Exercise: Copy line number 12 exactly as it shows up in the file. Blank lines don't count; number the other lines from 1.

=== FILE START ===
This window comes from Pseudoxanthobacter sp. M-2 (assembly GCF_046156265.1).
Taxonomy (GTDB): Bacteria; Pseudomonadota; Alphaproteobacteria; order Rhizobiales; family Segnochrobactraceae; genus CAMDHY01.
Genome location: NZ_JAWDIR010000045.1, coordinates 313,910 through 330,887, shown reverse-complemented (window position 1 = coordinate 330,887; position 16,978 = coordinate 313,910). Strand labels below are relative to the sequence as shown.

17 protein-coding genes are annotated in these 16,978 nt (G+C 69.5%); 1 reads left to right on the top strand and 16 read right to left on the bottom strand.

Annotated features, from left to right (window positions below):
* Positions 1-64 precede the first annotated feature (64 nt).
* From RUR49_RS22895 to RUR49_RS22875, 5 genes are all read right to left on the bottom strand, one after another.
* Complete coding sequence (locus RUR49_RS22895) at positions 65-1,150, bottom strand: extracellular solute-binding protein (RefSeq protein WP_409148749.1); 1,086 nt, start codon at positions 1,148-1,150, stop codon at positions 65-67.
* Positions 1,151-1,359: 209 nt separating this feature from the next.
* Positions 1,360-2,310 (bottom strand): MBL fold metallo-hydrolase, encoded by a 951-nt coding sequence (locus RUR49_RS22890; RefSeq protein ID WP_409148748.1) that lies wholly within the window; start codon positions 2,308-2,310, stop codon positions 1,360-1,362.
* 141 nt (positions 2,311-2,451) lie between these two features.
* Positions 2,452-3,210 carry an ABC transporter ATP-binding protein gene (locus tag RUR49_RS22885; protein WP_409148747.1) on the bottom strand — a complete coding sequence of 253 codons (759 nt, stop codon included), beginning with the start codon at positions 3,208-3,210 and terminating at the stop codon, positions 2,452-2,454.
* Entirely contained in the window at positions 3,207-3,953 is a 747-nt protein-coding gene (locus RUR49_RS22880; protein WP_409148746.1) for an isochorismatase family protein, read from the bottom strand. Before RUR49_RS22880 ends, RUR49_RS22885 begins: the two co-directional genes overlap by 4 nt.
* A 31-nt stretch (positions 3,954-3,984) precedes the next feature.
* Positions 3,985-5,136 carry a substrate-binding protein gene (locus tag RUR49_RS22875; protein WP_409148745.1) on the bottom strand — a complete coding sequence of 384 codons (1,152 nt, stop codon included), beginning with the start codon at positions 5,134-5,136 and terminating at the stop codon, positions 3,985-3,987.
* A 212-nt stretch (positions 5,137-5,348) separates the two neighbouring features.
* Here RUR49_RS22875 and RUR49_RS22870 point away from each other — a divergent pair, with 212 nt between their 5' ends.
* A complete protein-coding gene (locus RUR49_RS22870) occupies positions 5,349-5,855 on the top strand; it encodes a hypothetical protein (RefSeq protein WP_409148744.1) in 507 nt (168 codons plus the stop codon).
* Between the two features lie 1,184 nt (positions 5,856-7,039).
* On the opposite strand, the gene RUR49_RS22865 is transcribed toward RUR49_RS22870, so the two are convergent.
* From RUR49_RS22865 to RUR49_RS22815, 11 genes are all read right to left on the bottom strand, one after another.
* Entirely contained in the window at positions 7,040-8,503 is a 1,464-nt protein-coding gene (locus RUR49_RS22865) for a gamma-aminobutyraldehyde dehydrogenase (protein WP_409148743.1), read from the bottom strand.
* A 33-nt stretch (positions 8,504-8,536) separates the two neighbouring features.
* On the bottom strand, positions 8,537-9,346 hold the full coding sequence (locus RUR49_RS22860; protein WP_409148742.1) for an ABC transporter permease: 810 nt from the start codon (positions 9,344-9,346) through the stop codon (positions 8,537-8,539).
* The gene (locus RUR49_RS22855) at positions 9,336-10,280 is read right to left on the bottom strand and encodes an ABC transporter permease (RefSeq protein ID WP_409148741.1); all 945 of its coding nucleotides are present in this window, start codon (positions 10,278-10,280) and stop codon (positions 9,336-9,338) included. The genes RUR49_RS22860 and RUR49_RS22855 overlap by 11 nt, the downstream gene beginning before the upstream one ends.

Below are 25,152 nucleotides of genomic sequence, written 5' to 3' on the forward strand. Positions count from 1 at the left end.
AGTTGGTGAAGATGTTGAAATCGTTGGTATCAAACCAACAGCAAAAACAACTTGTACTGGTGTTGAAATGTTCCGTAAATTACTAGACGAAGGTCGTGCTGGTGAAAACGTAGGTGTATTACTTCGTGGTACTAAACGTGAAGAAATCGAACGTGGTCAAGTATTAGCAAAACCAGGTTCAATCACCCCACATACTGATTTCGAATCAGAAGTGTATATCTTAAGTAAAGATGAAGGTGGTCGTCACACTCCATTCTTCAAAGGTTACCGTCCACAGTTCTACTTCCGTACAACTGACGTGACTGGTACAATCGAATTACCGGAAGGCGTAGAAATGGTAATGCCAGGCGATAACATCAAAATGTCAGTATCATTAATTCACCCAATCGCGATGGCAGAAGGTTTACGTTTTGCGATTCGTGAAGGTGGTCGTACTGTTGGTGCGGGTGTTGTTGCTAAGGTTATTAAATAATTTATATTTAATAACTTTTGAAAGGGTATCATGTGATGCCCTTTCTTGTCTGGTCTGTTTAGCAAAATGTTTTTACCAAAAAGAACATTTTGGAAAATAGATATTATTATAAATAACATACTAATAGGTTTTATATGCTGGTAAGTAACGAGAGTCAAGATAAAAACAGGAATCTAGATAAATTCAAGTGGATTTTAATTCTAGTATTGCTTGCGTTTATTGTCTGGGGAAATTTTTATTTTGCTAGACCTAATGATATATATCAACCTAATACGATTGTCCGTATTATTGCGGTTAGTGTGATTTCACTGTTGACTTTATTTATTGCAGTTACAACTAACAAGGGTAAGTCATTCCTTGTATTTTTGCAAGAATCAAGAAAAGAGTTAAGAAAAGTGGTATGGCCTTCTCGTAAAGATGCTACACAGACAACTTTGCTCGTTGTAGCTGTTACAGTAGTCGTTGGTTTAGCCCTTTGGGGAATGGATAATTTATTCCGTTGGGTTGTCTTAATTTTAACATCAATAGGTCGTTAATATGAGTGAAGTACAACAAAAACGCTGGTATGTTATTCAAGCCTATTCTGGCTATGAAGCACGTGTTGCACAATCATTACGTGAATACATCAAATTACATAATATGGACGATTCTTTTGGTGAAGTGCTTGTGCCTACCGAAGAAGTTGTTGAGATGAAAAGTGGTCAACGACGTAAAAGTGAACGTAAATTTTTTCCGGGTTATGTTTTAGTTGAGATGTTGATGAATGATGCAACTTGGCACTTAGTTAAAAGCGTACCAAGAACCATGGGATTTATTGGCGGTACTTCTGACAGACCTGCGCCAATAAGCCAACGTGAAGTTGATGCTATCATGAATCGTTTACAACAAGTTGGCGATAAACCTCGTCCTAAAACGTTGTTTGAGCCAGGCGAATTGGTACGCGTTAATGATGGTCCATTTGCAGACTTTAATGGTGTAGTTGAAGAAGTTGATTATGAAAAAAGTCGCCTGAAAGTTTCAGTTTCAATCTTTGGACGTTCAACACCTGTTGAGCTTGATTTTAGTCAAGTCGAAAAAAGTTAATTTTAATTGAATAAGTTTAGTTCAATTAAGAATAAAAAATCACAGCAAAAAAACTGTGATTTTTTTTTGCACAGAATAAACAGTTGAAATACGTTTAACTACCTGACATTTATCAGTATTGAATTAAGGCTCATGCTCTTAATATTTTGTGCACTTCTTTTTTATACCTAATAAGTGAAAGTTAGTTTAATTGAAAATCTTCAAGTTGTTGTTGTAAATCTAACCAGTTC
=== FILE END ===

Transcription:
* Positions 2,452-3,210 carry an ABC transporter ATP-binding protein gene (locus tag RUR49_RS22885; protein WP_409148747.1) on the bottom strand — a complete coding sequence of 253 codons (759 nt, stop codon included), beginning with the start codon at positions 3,208-3,210 and terminating at the stop codon, positions 2,452-2,454.